Understanding more about the Baker Act — II
Last week, our blog started discussing how there are certain situations in which state officials can legally hold you against your will in the absence of some sort of alleged criminal activity. Specifically, we started discussing proceedings held under Chapter 394 of the Florida Statutes, or the Florida Mental Health Act and the Baker Act.
In today’s post, we’ll continue this discussion, focusing on how involuntary Baker Act proceedings are initiated.
To recap, Baker Act proceedings decide whether individuals must be temporarily detained — either voluntarily or involuntarily — for evaluation and treatment for a mental health issue.
Involuntary proceedings under the Baker Act are typically initiated in one of three ways:
- A certificate is executed by a licensed professional — physician, clinical social worker, clinical psychologist or psychiatric nurse — indicating that 1) they have examined an individual with the last 48 hours and 2) this individual satisfies the findings for involuntary examination mandated by the Baker Act. A law enforcement official will then take the individual to a receiving facility, where they will undergo the necessary examination.
- A law enforcement official takes an individual who appears to satisfy the findings for involuntary examination mandated by the Baker Act into custody and transfers them to a receiving facility, where they will undergo the necessary examination.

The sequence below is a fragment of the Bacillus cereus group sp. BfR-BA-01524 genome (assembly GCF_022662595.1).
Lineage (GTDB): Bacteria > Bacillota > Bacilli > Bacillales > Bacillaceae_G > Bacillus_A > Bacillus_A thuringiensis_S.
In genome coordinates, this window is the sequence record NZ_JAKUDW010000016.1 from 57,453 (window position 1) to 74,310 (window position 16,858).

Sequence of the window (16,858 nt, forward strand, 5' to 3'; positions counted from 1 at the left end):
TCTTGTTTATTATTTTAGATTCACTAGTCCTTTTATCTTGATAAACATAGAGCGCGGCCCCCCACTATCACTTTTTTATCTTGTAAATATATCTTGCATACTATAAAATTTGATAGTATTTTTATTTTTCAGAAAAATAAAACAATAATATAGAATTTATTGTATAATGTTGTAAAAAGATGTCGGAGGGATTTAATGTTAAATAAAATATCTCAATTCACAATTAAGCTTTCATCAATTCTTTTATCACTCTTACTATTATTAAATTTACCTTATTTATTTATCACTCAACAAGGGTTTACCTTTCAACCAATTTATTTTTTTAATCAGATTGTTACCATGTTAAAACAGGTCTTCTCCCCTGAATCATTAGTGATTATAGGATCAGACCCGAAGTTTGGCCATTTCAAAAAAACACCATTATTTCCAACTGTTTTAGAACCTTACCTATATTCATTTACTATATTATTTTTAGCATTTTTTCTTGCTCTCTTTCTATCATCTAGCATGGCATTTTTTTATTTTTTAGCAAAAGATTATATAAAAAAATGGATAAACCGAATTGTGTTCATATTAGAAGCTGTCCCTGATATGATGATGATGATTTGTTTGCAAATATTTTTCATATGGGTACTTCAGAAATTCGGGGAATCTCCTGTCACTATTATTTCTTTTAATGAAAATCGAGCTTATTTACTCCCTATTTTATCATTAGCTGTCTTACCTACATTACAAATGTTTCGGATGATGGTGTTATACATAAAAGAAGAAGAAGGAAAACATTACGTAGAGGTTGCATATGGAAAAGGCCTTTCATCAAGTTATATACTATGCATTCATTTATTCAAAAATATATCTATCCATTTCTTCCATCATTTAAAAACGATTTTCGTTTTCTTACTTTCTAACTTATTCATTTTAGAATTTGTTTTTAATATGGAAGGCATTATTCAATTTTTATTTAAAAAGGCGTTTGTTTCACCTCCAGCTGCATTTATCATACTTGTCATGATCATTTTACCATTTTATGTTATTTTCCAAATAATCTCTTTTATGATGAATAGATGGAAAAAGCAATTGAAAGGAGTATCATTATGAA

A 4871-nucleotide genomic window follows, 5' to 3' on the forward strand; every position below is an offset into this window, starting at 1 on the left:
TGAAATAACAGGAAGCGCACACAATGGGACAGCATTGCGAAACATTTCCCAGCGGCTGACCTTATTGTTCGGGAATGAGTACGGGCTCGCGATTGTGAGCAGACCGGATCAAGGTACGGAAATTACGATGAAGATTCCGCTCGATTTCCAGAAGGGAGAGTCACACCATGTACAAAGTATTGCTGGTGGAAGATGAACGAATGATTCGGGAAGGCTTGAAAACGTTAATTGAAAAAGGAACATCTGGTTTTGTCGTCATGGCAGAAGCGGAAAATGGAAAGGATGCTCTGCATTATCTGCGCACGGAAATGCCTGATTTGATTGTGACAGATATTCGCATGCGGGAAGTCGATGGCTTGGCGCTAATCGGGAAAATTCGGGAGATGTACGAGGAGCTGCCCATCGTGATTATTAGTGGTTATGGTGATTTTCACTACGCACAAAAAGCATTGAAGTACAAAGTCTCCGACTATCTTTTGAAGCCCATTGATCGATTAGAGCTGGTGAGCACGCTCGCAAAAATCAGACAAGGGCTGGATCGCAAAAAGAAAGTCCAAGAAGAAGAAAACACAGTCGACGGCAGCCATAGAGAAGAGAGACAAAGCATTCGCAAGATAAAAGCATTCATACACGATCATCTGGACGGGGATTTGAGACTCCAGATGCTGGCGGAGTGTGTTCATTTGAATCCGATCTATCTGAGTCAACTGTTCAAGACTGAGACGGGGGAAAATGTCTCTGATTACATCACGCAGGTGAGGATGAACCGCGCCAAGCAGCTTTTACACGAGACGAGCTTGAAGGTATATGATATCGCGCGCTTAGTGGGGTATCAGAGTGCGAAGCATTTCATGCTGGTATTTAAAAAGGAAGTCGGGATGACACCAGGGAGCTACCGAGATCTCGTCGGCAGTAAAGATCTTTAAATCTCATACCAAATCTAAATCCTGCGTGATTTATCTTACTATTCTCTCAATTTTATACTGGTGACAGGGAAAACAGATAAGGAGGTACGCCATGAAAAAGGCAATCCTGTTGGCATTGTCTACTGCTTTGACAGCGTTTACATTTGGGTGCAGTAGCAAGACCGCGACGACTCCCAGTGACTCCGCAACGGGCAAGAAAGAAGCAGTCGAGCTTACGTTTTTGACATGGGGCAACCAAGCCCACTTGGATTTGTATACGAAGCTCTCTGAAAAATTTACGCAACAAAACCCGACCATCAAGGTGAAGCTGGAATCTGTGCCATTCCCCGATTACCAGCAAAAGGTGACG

- A judge issues an ex parte order declaring that an individual who lives within the jurisdiction of the court appears to satisfy the findings for involuntary examination mandated by the Baker Act. This order is then forwarded to local law enforcement officials who will issue a warrant for the individual, and, after locating them, take them to a receiving facility, where they will undergo the necessary examination.
When it comes to these ex parte orders, it should be noted that the person seeking to have an individual undergo the involuntary examination (i.e., the petitioner) must be able to declare under oath that they have firsthand knowledge of the individual’s behavior and that they had recently discussed the possibility of their undergoing a voluntary examination.
Furthermore, it’s imperative to understand that individuals can only be held for a minimum of 72 hours under an ex parte Baker Act order.
Consider speaking with an experienced legal professional to learn more about your rights and options as they relate to Baker Act proceedings, or other criminal defense matters.
Source: Escambia County Florida Clerk of the Circuit Court and Comptroller, “Court services-Baker Act,” Accessed March 11, 2015